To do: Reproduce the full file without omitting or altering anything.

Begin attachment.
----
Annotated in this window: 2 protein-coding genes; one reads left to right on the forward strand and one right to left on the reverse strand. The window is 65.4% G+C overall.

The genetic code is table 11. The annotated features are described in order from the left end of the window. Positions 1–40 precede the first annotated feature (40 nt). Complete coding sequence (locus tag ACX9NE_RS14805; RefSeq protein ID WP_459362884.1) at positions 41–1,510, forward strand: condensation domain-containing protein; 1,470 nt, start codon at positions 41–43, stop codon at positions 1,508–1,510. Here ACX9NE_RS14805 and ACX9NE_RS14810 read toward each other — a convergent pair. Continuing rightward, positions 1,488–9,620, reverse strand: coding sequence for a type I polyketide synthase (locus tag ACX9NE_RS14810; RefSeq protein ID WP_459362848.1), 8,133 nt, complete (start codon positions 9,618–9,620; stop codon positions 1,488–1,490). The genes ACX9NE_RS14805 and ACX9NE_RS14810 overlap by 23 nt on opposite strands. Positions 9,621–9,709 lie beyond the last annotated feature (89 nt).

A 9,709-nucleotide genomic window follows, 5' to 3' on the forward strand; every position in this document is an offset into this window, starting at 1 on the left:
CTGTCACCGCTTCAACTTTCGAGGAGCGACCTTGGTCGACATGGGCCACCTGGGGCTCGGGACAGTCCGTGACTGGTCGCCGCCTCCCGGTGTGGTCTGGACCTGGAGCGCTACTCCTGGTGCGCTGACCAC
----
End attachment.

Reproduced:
Annotated in this window: 2 protein-coding genes; one reads left to right on the forward strand and one right to left on the reverse strand. The window is 65.4% G+C overall.

The genetic code is table 11. The annotated features are described in order from the left end of the window. Positions 1–40 precede the first annotated feature (40 nt). Complete coding sequence (locus tag ACX9NE_RS14805; RefSeq protein ID WP_459362884.1) at positions 41–1,510, forward strand: condensation domain-containing protein; 1,470 nt, start codon at positions 41–43, stop codon at positions 1,508–1,510. Here ACX9NE_RS14805 and ACX9NE_RS14810 read toward each other — a convergent pair. Continuing rightward, positions 1,488–9,620, reverse strand: coding sequence for a type I polyketide synthase (locus tag ACX9NE_RS14810; RefSeq protein ID WP_459362848.1), 8,133 nt, complete (start codon positions 9,618–9,620; stop codon positions 1,488–1,490). The genes ACX9NE_RS14805 and ACX9NE_RS14810 overlap by 23 nt on opposite strands. Positions 9,621–9,709 lie beyond the last annotated feature (89 nt).

A 9,709-nucleotide genomic window follows, 5' to 3' on the forward strand; every position in this document is an offset into this window, starting at 1 on the left:
CTGTCACCGCTTCAACTTTCGAGGAGCGACCTTGGTCGACATGGGCCACCTGGGGCTCGGGACAGTCCGTGACTGGTCGCCGCCTCCCGGTGTGGTCTGGACCTGGAGCGCTACTCCTGGTGCGCTGACCAC